The following day the McNamara’s and the Branagans attended “the barrel” at the Shepp United’s rooms at Deakin Reserve. North Melbourne premiership player Peter Chisnall, hosted Paul Van Der Haar and Terry Daniher. It was one of the funniest and most informative afternoons that most of the gathering of one hundred or more had experienced in ages.

The United boys were fascinated at being referred to as the “Toorak Toffs” of Shepparton by Perry Meka. Sunday’s hospitality of Ray Dobson, John Gilmartin and John Huston was equally matched by that of Matty Selman and Glen Poustie on the Saturday. It was great to see my old team mate Peter Pearson. You’ve got to love country football!

11.10-76 Shepparton Swans
10.6-66 Shepparton United
Shepparton Swans

Goal Kickers: R. Robertson 3, D. Yze 2, J. McDonald 2, J. Charles , S. Sali , N. Barolli , L. Jarjoura
Best Players: T. Looby, R. Yze, S. Sali, J. Finnen, L. Jarjoura, J. Rachele

Shepparton United

Goal Kickers: S. Huy 3, R. Normington 2, J. Eagle 2, M. Davies , R. Sidebottom , S. Dawes
Best Players: R. Butler, N. Gemmill, S. Huy, S. Scott, D. Vidler, M. Rendina

Paul Branagan with thanks to Marc McGowan


  1. Rocket Rod Gillett says

    Thanks Paul – really enjoyed this although I would never describe Princess park as “magnificent”… a bog-hole between Shepp and Mooroopna more like it! Even Darky Harms romantices it by recalling riding his bike along the levee banks that surround the ground in his childhood in Shepparton. It was always wet and muddy.

    I always liked John’s description of the Lemnos players and his observation of the mixed ethnicity which he captured very well in Loose Men Everywhere. Not very prevalent amongst the other GVL clubs at the time that were mostly comprised of white farm-boys like me from Stanhope.

    You too have captured the essence of the intense rivalry between the three Shepp teams – and the social differences: Shepp have always been the establishment club, and City United – although initially made up of workers from the SPC cannery have become an amalgam of social types.

    Great to see Ray Dobson back involved in footy at United – Dobbo used to do a lot of catering for the Swans in the Edelsten-Prichard days – always a contra-deal – but we enjoyed the return hosptitality at games!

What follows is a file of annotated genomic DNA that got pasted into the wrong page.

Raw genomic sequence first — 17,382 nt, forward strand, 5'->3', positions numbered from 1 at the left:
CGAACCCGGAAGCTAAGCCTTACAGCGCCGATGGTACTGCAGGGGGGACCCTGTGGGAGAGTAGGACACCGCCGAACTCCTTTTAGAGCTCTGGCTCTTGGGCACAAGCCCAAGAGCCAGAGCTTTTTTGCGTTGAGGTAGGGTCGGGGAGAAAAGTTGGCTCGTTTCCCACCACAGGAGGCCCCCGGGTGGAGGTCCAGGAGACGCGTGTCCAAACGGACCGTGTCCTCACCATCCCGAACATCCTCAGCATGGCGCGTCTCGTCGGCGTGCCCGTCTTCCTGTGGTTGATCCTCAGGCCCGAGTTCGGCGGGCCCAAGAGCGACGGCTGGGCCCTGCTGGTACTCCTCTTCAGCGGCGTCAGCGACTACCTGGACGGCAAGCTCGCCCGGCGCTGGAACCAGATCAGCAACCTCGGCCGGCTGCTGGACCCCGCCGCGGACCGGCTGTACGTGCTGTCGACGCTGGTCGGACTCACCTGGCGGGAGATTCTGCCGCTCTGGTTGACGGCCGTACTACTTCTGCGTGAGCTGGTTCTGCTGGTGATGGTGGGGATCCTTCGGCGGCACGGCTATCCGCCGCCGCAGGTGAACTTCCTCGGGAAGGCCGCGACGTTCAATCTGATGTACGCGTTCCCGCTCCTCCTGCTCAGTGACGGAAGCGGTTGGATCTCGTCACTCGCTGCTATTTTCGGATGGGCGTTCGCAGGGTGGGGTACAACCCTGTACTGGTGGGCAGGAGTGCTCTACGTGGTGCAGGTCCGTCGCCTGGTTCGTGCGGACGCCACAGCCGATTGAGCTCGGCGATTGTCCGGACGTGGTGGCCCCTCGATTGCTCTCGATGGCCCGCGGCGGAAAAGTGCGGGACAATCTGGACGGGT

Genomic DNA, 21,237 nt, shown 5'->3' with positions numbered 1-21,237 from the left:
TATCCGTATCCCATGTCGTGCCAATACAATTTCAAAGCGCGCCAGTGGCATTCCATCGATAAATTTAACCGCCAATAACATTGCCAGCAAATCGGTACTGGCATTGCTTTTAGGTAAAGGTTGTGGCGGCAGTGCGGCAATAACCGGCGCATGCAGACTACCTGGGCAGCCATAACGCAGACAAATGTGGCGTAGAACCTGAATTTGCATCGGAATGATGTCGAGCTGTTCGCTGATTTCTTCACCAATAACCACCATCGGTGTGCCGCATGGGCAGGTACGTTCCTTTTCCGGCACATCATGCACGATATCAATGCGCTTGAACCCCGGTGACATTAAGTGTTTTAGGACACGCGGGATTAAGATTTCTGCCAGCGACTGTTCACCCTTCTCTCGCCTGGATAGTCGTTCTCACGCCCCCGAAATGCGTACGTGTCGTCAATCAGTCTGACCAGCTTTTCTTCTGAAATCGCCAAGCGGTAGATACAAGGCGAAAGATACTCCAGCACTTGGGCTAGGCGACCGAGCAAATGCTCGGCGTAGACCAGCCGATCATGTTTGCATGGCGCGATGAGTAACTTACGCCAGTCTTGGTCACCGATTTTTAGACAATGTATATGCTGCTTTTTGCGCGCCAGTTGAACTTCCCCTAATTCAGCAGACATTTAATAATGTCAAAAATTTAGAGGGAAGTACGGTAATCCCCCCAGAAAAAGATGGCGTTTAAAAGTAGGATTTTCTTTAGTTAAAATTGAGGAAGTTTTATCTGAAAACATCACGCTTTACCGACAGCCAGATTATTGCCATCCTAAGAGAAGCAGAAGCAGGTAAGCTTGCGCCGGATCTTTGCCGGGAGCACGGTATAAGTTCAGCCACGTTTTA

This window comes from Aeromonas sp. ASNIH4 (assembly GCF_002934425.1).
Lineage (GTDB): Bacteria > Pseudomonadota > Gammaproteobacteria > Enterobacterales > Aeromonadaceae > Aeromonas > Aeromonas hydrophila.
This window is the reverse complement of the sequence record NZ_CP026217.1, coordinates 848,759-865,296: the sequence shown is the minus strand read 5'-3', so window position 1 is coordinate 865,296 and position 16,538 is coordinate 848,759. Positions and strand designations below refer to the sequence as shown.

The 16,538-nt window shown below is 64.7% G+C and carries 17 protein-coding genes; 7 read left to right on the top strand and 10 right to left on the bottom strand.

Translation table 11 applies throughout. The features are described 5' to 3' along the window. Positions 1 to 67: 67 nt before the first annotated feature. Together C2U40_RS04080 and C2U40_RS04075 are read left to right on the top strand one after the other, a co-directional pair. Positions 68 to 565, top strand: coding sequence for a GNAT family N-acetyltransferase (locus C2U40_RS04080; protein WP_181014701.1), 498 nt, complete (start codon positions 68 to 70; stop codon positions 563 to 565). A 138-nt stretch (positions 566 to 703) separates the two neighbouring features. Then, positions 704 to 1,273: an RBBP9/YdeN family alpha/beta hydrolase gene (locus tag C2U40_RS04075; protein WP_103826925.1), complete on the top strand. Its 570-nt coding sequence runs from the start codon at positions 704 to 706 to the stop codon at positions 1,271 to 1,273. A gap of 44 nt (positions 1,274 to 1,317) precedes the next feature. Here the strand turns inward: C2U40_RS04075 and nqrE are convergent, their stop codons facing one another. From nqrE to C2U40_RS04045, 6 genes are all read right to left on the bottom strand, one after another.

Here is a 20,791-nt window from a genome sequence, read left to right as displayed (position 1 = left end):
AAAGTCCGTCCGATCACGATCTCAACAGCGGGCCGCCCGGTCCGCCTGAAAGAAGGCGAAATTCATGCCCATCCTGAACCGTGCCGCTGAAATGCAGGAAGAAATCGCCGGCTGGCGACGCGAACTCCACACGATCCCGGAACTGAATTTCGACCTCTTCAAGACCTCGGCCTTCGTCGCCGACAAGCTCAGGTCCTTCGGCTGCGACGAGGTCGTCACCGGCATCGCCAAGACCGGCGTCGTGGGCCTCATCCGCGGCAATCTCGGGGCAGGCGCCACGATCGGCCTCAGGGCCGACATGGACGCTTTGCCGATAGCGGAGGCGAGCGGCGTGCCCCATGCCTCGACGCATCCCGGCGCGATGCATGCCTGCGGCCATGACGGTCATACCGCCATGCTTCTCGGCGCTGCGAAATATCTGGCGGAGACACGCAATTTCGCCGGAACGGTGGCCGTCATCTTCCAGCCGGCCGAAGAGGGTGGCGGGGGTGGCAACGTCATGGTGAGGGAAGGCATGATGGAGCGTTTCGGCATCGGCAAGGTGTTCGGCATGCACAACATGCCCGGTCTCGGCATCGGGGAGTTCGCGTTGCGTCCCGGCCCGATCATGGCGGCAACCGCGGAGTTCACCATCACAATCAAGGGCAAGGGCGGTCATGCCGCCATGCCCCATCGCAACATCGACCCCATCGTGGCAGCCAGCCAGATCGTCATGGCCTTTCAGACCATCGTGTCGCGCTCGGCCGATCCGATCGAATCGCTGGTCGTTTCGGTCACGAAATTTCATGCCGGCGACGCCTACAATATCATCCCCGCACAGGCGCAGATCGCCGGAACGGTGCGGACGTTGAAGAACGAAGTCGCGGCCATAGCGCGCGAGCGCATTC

2. PJ,

    Love it. Magnificent description of a colourful day at the footy.

    It seems country footy is just more colourful than its suburban cousin. Not sure why that is.

    I could write a book about Perry’s antics over the years. You’ve just given a few more items to include. Never heard of a coach throwing coins all over the turf.

    What’s wrong with blowing the lid off anyway?

    Peter Chisnall is one of footy’s great characters. He asked me to his old pub in Burrumbuttock. I didn’t get there but I’m keen to go to his current pub, in Tungamah, one weekend.

    I reckon you should come with me.

  3. Look at you with your colour
    And completely absent of quotes off SEN, I’m impressed.
    Meka certainly kept me entertained during my time.
    I love that he produced the paper, never underestimate the power of the Shepp News.

  4. George Callum says

    The Nagambie Bakery is a must-stop on the way to the Goulburn Valley grand final. I do it every year. I love going up there the day after the AFL Grand Final, it gives me the last footy fix for the year. Have seen some cracking games. The win by Rochester over Seymour just a couple of years was a memorable one. I don’t think I have seen the Shepp Swans play in a grand final for a long time, can’t remember the last time.

  5. Rocket Rod Gillett says

    George, the reason why you won’t have seen Lemnos play in a GVL GF is because they haven’t played in one since 1970! The Swans assembled a great squad that year under local hardman Roland Crosby.
    They comfortably beat a Kyabram side led by former Geelong premiership captain Fred Wooller.

    Not sure if the Swans have the goods this year despite them paying out the buck$ as the Rochy supporters so eloquently told Perry Meka a few weeks ago – he had the last laugh on that occasion.

    According to fellow Almanacker Tavis Perry, Rochester are the sleeping giants of the GVL. Hope he’s right!

  6. Swannie Swan says

    Rocket Rod, the Swans played in the 2007 Grand Final you twit.

  7. Rocket Rod Gillett says

    Apologies Swannie Swan -I’m still coming to terms with the change of name…